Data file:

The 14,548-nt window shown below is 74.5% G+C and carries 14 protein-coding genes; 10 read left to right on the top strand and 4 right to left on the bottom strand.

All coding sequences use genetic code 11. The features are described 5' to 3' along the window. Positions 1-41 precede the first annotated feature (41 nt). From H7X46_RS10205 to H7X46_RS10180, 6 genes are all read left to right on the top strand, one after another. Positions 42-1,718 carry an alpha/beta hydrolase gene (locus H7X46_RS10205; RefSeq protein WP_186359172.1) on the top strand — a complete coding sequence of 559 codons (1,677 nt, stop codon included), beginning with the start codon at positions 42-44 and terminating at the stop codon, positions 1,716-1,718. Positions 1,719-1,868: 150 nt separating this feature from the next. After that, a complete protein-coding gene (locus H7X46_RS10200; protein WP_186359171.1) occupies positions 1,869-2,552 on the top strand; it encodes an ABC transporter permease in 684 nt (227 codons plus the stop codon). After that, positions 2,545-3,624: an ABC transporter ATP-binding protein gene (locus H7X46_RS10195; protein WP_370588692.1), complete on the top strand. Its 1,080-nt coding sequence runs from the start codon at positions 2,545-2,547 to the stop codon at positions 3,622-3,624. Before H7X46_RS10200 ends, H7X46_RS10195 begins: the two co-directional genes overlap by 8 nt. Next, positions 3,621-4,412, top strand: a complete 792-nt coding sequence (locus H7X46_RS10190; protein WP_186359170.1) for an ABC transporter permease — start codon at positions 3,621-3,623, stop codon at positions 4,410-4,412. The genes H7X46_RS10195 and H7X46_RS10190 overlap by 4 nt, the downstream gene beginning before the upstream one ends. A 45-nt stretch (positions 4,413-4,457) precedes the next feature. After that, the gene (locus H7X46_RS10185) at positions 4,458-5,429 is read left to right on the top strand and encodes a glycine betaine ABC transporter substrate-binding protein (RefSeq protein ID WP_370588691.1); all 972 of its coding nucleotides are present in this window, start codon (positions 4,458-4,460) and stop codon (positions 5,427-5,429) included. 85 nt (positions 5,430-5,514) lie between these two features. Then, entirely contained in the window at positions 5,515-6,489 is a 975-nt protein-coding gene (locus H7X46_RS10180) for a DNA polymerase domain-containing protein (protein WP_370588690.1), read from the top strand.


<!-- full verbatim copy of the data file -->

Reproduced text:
The 14,548-nt window shown below is 74.5% G+C and carries 14 protein-coding genes; 10 read left to right on the top strand and 4 right to left on the bottom strand.

All coding sequences use genetic code 11. The features are described 5' to 3' along the window. Positions 1-41 precede the first annotated feature (41 nt). From H7X46_RS10205 to H7X46_RS10180, 6 genes are all read left to right on the top strand, one after another. Positions 42-1,718 carry an alpha/beta hydrolase gene (locus H7X46_RS10205; RefSeq protein WP_186359172.1) on the top strand — a complete coding sequence of 559 codons (1,677 nt, stop codon included), beginning with the start codon at positions 42-44 and terminating at the stop codon, positions 1,716-1,718. Positions 1,719-1,868: 150 nt separating this feature from the next. After that, a complete protein-coding gene (locus H7X46_RS10200; protein WP_186359171.1) occupies positions 1,869-2,552 on the top strand; it encodes an ABC transporter permease in 684 nt (227 codons plus the stop codon). After that, positions 2,545-3,624: an ABC transporter ATP-binding protein gene (locus H7X46_RS10195; protein WP_370588692.1), complete on the top strand. Its 1,080-nt coding sequence runs from the start codon at positions 2,545-2,547 to the stop codon at positions 3,622-3,624. Before H7X46_RS10200 ends, H7X46_RS10195 begins: the two co-directional genes overlap by 8 nt. Next, positions 3,621-4,412, top strand: a complete 792-nt coding sequence (locus H7X46_RS10190; protein WP_186359170.1) for an ABC transporter permease — start codon at positions 3,621-3,623, stop codon at positions 4,410-4,412. The genes H7X46_RS10195 and H7X46_RS10190 overlap by 4 nt, the downstream gene beginning before the upstream one ends. A 45-nt stretch (positions 4,413-4,457) precedes the next feature. After that, the gene (locus H7X46_RS10185) at positions 4,458-5,429 is read left to right on the top strand and encodes a glycine betaine ABC transporter substrate-binding protein (RefSeq protein ID WP_370588691.1); all 972 of its coding nucleotides are present in this window, start codon (positions 4,458-4,460) and stop codon (positions 5,427-5,429) included. 85 nt (positions 5,430-5,514) lie between these two features. Then, entirely contained in the window at positions 5,515-6,489 is a 975-nt protein-coding gene (locus H7X46_RS10180) for a DNA polymerase domain-containing protein (protein WP_370588690.1), read from the top strand.